If you look carefully at a wine label, you will often find the name of sulfur dioxide (SO2) in its components, a colorless gas also commonly called "sulfites".
Many consumers are confused about it, and research shows that it can be harmful to the human body. Today, let us reveal the mystery of SO2 in wine.
Why there is SO2 in wine
SO2 plays a quite important role in the winemaking process.
SO2 is used in winemaking as a preservative because of its anti-microbial properties. These properties inhibit wild and spoilage yeasts and unwanted bacteria. Besides, SO2 will be added to the wine during the bottling process, to stabilize it over time (as there is still some sugar and bacteria left in the wine).
SO2 is also an "antioxidant", a property also needed in the wine industry. During the winemaking and storage processes, SO2 blocks the oxygen, thus avoiding the oxidation of wine and ensuring that the wine preserves its fruity flavours and freshness.
Sulfur dioxide is also used as acleaning agent for barrels and winery facilities.
Adding SO2 in wine, is that really OK ?
Although we now know that SO2 is important to preserve wine, it is often said that SO2 is regarded as a noxious gas, causing symptoms like hives or headaches to some people.
However, estimates show that very few people are sensitive to SO2 (0.05 to 1 percent of the population, or up to 5% of people who have asthma). Also, to show side effects, the quantity of SO2 consumed must be really high, definitely more than a few glasses of wine.
Dried fruits have sometimes sulfite levels as high as 630 ppm. So if you can eat dried apricot and mangoes without problems, then you can handle the sulfites in wine.
Still, each country has strict rules to limit the amount of SO2 depending on the type of wine.
Indeed, sweet wines contain more SO2 as there are more fragile than dry wines.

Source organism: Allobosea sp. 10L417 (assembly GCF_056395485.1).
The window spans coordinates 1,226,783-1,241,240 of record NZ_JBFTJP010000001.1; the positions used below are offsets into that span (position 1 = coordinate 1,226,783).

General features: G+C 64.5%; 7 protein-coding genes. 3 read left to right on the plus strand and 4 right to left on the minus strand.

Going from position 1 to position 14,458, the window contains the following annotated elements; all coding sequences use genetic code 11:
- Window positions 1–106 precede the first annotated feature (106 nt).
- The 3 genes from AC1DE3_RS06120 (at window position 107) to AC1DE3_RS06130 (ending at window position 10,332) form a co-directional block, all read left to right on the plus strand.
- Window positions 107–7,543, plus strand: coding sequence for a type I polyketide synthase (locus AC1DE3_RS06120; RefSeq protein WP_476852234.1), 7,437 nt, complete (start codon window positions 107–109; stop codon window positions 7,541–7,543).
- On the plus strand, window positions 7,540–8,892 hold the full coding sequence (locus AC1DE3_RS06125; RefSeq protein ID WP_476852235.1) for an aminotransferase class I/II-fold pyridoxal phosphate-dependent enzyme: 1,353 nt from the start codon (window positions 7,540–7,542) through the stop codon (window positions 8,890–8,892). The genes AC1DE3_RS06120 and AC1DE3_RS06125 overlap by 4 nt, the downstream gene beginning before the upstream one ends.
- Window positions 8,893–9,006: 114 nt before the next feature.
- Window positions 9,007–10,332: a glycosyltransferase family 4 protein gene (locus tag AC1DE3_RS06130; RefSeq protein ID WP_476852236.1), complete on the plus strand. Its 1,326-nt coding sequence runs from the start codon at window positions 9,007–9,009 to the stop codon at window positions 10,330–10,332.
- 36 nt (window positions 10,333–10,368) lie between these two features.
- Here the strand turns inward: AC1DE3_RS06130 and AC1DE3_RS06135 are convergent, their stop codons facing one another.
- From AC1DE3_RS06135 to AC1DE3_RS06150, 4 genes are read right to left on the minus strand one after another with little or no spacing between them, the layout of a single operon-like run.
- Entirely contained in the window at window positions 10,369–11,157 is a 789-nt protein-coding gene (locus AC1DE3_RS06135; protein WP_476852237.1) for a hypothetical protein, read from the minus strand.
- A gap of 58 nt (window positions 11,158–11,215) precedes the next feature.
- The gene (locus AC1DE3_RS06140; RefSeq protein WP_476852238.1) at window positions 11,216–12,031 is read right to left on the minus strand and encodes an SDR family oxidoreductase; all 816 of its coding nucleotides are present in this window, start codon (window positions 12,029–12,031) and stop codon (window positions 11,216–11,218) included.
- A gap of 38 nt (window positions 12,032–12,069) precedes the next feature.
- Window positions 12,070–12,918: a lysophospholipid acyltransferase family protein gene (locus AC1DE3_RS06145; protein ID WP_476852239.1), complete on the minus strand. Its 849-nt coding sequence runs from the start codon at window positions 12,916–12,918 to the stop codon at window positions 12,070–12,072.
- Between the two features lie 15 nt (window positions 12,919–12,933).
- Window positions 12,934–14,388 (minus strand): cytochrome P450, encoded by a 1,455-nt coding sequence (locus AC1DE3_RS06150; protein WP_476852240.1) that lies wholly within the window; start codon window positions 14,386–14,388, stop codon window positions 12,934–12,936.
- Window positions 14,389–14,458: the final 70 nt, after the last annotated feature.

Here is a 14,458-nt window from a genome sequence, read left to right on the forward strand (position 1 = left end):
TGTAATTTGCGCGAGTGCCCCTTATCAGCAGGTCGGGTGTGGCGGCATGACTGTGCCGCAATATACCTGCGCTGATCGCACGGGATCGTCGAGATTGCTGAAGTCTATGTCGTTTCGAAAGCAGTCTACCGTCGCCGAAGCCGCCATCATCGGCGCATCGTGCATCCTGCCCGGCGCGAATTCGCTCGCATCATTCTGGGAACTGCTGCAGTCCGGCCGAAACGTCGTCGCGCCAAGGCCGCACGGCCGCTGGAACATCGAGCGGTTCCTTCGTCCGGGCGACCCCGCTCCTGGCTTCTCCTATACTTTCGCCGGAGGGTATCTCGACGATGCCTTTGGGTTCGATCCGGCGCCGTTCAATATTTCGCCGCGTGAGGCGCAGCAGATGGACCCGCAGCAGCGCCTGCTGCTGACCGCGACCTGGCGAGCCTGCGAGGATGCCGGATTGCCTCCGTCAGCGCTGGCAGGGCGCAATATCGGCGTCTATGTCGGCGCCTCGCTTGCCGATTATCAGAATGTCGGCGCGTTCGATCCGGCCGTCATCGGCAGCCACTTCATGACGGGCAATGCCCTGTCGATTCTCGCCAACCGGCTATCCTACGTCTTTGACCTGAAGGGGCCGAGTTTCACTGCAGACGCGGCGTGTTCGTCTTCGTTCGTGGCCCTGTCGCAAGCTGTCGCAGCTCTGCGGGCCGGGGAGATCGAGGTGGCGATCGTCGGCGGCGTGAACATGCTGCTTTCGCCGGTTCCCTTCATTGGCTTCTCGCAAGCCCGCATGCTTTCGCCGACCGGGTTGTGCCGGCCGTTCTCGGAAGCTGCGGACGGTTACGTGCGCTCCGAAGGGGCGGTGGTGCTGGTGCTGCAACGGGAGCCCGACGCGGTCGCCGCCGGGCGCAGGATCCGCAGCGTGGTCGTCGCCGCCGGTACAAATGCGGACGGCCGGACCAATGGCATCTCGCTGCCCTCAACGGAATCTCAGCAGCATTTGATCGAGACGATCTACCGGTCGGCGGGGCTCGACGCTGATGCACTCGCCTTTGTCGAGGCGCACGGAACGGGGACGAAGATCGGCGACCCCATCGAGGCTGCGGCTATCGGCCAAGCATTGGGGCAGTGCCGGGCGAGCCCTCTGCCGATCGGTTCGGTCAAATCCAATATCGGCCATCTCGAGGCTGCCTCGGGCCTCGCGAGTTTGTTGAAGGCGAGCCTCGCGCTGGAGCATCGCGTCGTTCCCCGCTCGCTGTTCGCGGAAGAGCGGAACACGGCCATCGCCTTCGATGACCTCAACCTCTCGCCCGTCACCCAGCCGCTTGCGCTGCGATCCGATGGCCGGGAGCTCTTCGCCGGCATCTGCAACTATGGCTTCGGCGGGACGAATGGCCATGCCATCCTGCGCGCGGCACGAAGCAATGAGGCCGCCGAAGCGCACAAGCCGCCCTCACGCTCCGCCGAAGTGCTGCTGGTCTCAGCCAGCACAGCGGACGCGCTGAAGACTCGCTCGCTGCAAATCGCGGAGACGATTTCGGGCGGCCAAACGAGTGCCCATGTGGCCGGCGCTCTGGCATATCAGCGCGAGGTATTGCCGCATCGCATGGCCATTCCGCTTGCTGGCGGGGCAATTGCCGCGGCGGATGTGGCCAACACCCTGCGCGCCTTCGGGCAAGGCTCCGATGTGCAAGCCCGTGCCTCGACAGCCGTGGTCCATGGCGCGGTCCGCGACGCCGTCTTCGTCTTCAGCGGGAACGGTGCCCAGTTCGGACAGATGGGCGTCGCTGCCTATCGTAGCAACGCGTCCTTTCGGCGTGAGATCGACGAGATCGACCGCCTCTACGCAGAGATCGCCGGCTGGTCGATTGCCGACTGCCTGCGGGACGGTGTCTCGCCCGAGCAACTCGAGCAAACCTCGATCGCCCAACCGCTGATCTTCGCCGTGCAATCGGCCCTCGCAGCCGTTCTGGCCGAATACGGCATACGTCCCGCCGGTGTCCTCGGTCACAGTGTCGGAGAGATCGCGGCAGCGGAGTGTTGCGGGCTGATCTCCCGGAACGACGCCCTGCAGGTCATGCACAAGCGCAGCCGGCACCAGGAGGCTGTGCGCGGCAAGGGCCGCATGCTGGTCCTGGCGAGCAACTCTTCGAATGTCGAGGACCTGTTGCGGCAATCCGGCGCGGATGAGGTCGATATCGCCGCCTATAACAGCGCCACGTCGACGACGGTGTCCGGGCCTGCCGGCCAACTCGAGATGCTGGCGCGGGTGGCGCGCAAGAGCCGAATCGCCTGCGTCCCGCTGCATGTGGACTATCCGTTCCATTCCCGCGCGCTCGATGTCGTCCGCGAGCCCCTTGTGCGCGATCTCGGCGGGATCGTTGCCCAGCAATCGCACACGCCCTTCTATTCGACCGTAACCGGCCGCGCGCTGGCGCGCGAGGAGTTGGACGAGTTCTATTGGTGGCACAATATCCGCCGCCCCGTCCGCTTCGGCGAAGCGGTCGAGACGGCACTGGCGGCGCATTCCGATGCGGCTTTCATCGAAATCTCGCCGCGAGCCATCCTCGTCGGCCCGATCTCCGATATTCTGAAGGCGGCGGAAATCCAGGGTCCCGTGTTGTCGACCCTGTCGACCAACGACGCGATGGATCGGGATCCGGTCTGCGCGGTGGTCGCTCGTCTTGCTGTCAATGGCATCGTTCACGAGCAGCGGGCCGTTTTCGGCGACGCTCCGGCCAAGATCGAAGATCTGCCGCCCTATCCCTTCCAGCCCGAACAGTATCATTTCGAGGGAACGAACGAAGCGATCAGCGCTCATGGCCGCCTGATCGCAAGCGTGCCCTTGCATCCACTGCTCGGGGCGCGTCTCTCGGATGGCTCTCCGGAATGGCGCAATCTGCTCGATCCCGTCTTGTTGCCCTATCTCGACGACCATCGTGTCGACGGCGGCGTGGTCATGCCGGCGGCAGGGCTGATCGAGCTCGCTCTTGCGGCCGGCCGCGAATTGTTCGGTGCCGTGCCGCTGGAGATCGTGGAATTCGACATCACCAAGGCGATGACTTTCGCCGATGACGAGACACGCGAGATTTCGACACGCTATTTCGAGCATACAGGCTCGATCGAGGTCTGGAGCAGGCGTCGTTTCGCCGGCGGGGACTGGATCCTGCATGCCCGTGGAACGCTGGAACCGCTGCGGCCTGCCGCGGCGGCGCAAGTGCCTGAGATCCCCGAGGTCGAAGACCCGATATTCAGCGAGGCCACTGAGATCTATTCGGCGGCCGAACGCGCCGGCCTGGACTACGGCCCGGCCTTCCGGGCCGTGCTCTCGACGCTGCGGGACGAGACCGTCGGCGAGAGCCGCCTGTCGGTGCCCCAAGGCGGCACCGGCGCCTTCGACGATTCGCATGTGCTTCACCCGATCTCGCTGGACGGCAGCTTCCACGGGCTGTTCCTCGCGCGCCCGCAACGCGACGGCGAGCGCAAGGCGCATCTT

So if SO2 in wine is limited and and regulated, why do you sometimes have headaches after drinking ?
This is mostly because wine dehydrates you very quickly, which causes headaches.
Are there wines without SO2 ?
First of all, it is important to remind that SO2 is naturally created during the fermentation process. Therefore, there is no such thing as a wine without any sulfites.
Wines labelled “without sulfites” actually mean that no SO2 was added to the wine during its making. This type of wine typically falls in the “Organic” or “natural” categories of wine.
This new label was created in France in March 2020 and states "without added sulfites"
Many winemakers are adopting organic or natural methods, but the resulting wine is typically more fragile and is more subject to oxidation or unwanted second fermentation once bottled.
In the end, the most important is that winemakers grow quality grapes to produce quality wines, with the least amount of additives possible. And a bit of SO2 will definitely help to preserve quality without hurting consumers.
After reading this article, we hope you can make up your mind about SO2. Anyways, drink in moderation and drink one glass of water for every glass of wine to avoid headaches !
Founded in 2018 by Matthieu Ventelon, Hedonia is the first institution in China combining professional Wine and Etiquette expertise in the same training offer.
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